By Jeff Fournier
Volume 1 No. 1 of Canada Coin News, as it was then known, was officially launched on June 3, 1963 by publisher, Chester L. Krause of Iola, Wisconsin. He was likely better known as the founder of Numismatic News and for his hobby publishing empire, Krause Publications; but without Krause’s efforts in creating CCN, who knows what state Canadian numismatics might be in today. For this reason, Canadian numismatists owe him a debt of gratitude.
Early on, several problems had arisen for Coin News, mostly due to its unusual publishing arrangement. While the content of the paper and its writers resided in Canada, the publishing took place in Iola, Wisconsin. Krause realized that this could not go on for too long and, by August of 1963, operations were moved to Canada. Now, with the exception of the owner, Coin News was an entirely Canadian operation.
Gracing the front of the premier issue was a set of 1963 Canadian coins and of course, a large prominent title “CANADA COIN NEWS.”
The opening editorial posed the question “Where do we go from here?” and proceeded to explain that in the future, CCN hoped “to be all things to Canadian Numismatics.” To this end, it went on to promise “on-the-spot reports of major conventions, in depth studies of current trends, mint reports, feature stories, club news and introductions to noteworthy personalities of the hobby.”
A standard price guide was inaugurated, giving collectors of Canadian coinage “up-to-the-minute” trends. Ray Hobin of Stittsville, Ont., was responsible for compiling the data for what would become an immensely popular feature that continues to this day. Winfred Mather of Toronto – well known in numismatic circles for her coin articles in the Toronto Telegram – was also added to the list of regular columnists.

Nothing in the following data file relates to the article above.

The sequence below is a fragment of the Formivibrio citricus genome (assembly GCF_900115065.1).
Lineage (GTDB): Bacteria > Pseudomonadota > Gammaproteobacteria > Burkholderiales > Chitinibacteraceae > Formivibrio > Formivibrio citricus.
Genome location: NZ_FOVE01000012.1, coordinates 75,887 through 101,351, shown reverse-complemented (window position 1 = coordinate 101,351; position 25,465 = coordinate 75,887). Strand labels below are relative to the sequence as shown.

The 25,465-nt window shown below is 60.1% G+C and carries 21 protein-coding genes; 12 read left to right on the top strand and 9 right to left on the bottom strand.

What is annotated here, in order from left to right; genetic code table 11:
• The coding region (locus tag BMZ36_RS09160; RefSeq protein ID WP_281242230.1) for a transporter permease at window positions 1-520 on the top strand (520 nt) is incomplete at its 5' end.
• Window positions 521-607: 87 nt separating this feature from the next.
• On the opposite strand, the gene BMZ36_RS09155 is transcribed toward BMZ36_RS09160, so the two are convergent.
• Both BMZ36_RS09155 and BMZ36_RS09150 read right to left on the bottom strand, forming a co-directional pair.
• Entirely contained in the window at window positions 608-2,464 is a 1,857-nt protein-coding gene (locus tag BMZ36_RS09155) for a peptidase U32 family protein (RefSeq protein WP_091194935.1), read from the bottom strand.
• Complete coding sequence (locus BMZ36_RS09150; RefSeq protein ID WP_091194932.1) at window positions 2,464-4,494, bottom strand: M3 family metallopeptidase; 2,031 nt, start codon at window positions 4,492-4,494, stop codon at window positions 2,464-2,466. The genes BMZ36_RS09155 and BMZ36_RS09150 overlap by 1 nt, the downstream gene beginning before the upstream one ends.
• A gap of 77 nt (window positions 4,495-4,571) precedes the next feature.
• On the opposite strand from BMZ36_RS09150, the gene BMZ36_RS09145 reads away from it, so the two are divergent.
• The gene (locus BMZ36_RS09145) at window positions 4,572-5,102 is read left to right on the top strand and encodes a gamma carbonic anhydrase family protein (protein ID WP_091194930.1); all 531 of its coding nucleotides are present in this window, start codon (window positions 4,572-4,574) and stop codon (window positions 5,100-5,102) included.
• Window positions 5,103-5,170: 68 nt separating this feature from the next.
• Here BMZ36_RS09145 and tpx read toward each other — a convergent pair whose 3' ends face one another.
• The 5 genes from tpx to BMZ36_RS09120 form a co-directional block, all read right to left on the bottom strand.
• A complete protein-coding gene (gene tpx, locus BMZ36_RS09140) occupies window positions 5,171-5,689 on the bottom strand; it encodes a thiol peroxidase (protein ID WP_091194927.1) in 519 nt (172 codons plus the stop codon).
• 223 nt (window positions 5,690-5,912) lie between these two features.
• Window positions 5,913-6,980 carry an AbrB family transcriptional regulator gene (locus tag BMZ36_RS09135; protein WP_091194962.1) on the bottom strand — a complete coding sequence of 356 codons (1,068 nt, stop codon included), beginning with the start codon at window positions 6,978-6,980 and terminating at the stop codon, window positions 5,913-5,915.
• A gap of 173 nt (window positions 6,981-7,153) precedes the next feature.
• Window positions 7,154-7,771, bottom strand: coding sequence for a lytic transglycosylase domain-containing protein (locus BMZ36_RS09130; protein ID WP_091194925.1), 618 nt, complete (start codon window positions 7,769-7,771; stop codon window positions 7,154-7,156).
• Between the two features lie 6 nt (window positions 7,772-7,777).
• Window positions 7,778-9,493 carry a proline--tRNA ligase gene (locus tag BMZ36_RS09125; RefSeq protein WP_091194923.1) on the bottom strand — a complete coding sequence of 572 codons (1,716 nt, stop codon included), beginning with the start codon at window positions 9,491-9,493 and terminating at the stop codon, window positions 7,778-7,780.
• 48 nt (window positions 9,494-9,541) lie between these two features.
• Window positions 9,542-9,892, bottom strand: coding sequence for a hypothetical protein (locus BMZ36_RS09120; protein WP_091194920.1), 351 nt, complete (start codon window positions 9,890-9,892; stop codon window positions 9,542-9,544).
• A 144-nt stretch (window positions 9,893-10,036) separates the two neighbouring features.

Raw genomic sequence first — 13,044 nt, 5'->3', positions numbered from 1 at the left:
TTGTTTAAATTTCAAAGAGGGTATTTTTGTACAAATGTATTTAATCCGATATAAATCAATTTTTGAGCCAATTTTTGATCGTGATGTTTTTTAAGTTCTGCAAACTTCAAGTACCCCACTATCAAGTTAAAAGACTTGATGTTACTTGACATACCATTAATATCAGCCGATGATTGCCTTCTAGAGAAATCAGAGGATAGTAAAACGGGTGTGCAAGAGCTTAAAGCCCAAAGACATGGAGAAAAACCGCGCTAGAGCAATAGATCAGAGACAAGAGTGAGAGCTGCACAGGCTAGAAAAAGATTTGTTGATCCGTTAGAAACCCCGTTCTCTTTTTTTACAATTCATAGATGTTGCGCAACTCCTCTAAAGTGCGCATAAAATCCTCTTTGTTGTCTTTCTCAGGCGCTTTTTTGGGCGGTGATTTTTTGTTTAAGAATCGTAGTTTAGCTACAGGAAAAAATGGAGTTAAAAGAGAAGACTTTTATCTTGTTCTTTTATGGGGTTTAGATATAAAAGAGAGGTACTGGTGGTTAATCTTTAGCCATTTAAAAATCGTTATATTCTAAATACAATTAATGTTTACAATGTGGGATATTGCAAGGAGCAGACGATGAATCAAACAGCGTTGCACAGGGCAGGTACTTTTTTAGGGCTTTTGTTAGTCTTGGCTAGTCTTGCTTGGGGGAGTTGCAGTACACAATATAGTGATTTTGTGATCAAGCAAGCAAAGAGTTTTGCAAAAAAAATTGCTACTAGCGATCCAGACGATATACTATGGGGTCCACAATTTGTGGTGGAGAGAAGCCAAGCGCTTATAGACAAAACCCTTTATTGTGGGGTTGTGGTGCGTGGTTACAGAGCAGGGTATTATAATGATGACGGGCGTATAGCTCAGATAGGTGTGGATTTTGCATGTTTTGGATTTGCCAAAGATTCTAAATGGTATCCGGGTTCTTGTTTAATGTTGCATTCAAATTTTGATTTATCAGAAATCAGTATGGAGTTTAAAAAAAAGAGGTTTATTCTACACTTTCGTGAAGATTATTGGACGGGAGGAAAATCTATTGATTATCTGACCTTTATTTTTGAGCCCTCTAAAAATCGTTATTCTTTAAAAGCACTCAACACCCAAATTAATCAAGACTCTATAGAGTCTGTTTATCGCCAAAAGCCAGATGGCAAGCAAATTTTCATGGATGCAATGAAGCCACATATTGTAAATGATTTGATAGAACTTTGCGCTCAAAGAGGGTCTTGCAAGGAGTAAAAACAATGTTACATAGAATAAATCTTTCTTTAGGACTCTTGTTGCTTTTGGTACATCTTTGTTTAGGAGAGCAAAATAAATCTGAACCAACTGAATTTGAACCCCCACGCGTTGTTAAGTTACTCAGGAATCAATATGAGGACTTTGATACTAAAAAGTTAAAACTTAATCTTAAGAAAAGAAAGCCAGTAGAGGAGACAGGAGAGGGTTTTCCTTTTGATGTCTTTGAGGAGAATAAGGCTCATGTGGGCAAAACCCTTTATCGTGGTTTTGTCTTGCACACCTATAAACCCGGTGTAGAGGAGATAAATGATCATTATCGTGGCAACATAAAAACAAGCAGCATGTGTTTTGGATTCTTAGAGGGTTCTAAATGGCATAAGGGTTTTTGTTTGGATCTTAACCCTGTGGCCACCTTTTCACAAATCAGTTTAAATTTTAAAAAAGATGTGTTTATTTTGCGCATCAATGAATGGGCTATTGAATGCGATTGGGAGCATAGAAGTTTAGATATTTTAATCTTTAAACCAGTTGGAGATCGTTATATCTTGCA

Advertisers flocked to market their wares including the likes of Edward Knight, Ottawa Coins and Maple Leaf Collector’s Exchange Ltd. They signed on with a promise from CCN of “a regularly scheduled newspaper devoted exclusively to Canadians and those interested in Canadian Numismatics.”
In little time, Canada Coin News had delivered on all of these promises and more!
During Krause’s reign as publisher of Canada Coin News, he made good on his promise to cover major happenings in Canadian numismatics. This was proven time and time again during the first year of operations, with his Toronto editor, Cale B. Jarvis, at the helm.
CCN was there
In the Nov. 16th issue, CCN covered the sale of the famous 1911 silver dollar to a prominent California collector for the princely sum of $50,000. In March, 1964, urgings by the numismatic community for the government to produce a gold coin in 1967 were voiced within the pages of CCN. And when John McKay Clemens purchased a 1921 brilliant uncirculated Canadian half dollar, CCN provided the reporting.
Among some of the many features in the first edition was an article on the Bank of Montreal’s Money Museum; a report on the Ontario Numismatic Convention; a French article about the early coinage and currency of Canada and, of course, the price guide – Trends.
A quick glance through the guide revealed a plethora of information including current prices for the Canadian series from the large cent to the silver dollar and Maritime coinages. A 1858 one-cent piece in brilliant uncirculated condition trended for $100. The 1921 50-cent piece in uncirculated condition was valued at $8,000, while the 1948 silver dollar in uncirculated was $150.
Krause didn’t own CCN for long because he realized that if it was going to be a success, it had to be owned and operated in Canada. He sold it to Jarvis. Since that time, the publication has changed hands several times before landing with its present owner, Trajan Media, in 1989.
With Krause’s death on June 21, the numismatic hobby has lost a legend. And Canadian Coin News, its founding father.